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Personal Injury

Insurance fraud scam puts stain on entire industry

A Peel Regional Police officer recently convicted of insurance fraud is one example of the financial strain these actions can put on an entire insurance system, while also painting the whole industry in a negative light, says Toronto critical injury lawyer Dale Orlando.

Const. Carlton Watson, a 23-year veteran of the force, was found guilty on more than 40 charges of fraud, breach of trust and obstructing justice, the Toronto Star reports. Watson, says the Star, was paid in cash by two men, including a tow truck driver and manager, to provide accident reports that characterized staged or bogus car crashes as legitimate ones as part of a scam that bilked insurance companies out of more than $1 million.

Watson was found guilty of several counts of fraud, obstructing justice, uttering forged documents and breach of trust, in connection with the nine insurance claims dating back to 2010, says the report.

“The Crown alleges that Const. Watson was paid cash, typically $6,000 per (accident report) and well understood the (reports) were for fake accidents and to be used to defraud insurers,” the Star reports Justice John Sproat as saying.

Orlando, partner with McLeish Orlando LLP, says Watson’s role in the police force should not be taken lightly in the wake of the conviction.

“When you’re dealing with a police officer who’s supposed to have the public trust, for him to be involved is a real problem,” he tells AdvocateDaily.com. “Insurance fraud is an issue that affects everybody who works in this industry. We all get painted with a brush of suspicion.

"Whether it’s legitimately injured individuals seeking compensation, professionals working with these people to help with their rehabilitation, or honest lawyers and paralegals who represent these individuals, the actions of those who are less than honest – even if it’s a very small percentage – affects the perception of everybody who works in a legitimate, honest way.”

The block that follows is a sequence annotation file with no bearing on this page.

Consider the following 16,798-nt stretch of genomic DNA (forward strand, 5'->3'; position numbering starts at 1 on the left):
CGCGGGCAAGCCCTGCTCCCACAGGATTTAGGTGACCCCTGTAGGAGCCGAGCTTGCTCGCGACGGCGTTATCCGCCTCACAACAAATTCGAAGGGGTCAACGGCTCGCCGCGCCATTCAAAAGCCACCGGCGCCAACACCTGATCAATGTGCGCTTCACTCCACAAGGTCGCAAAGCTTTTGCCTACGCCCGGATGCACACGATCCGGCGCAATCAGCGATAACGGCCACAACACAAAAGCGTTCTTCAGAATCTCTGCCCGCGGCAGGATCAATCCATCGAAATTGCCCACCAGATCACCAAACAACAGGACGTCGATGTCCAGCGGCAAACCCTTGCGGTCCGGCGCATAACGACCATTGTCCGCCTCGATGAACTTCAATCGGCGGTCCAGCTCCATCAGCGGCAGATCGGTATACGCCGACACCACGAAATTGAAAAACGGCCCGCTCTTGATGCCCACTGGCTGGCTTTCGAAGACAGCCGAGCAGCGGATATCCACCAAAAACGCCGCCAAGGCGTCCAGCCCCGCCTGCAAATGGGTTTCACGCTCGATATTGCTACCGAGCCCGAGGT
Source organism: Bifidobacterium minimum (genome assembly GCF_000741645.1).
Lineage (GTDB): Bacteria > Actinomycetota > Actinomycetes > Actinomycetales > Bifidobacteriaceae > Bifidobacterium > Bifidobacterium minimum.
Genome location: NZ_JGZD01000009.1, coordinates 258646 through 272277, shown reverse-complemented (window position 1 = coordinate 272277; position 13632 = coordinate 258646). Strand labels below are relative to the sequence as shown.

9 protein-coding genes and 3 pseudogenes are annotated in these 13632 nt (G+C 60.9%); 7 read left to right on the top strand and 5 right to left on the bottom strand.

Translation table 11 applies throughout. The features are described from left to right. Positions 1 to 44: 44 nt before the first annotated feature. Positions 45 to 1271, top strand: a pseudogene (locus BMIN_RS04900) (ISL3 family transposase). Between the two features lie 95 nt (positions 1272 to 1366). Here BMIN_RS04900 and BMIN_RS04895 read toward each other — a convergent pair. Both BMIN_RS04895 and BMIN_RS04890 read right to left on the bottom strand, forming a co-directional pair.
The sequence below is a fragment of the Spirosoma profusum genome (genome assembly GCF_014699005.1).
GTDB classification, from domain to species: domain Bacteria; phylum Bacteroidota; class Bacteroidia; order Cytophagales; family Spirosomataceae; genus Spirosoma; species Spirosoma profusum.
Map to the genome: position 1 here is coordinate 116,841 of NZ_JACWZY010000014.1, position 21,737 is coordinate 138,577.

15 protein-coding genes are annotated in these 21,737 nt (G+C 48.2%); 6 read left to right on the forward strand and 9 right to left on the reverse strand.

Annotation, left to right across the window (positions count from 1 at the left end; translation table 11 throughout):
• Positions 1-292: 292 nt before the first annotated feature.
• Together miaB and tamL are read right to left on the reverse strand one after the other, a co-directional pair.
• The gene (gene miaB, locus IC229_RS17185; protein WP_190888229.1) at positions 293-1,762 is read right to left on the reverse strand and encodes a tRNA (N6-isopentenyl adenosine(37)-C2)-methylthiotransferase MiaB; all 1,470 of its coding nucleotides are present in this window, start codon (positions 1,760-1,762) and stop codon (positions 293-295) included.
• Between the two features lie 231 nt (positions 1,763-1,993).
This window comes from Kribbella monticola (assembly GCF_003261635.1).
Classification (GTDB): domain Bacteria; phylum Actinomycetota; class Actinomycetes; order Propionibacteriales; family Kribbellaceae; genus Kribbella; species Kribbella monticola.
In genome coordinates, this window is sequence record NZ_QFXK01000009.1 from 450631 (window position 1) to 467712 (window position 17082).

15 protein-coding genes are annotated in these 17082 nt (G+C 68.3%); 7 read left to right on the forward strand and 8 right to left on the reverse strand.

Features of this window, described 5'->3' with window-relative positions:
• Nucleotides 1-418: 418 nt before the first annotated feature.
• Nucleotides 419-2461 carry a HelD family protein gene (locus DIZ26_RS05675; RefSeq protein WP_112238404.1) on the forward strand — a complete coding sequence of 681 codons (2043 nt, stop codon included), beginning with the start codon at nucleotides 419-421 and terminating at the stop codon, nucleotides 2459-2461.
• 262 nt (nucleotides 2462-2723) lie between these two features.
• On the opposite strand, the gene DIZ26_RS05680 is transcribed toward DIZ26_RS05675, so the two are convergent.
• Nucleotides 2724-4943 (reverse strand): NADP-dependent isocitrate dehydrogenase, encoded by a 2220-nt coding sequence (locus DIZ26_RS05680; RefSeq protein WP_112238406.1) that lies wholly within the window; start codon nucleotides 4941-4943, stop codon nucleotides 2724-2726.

In a case like Watson’s, which involves more than $1 million, Orlando says the impact is felt across the board.

“If millions of dollars are paid out annually on fraudulent claims, that puts a strain on the whole auto insurance system,” he says. “There are only three components to the system: the premiums that are charged; the product or protection people are afforded by a policy; and the profit the insurance companies receive. When you have money flowing out of the system on fraudulent claims, it affects the insurer’s bottom lines.

"The insurers have to make a reasonable profit in order to stay in business, so what happens then is it puts pressure on premiums, which is politically unpopular and unpopular for everybody who owns a car, but is particularly unpopular with people who want to seek re-election in provincial elections. The end result is the long-term erosion on the protection that people receive from their auto insurance policies,” says Orlando.

“Who ultimately pays the price? It’s the innocent, legitimately injured accident victim,” he adds.

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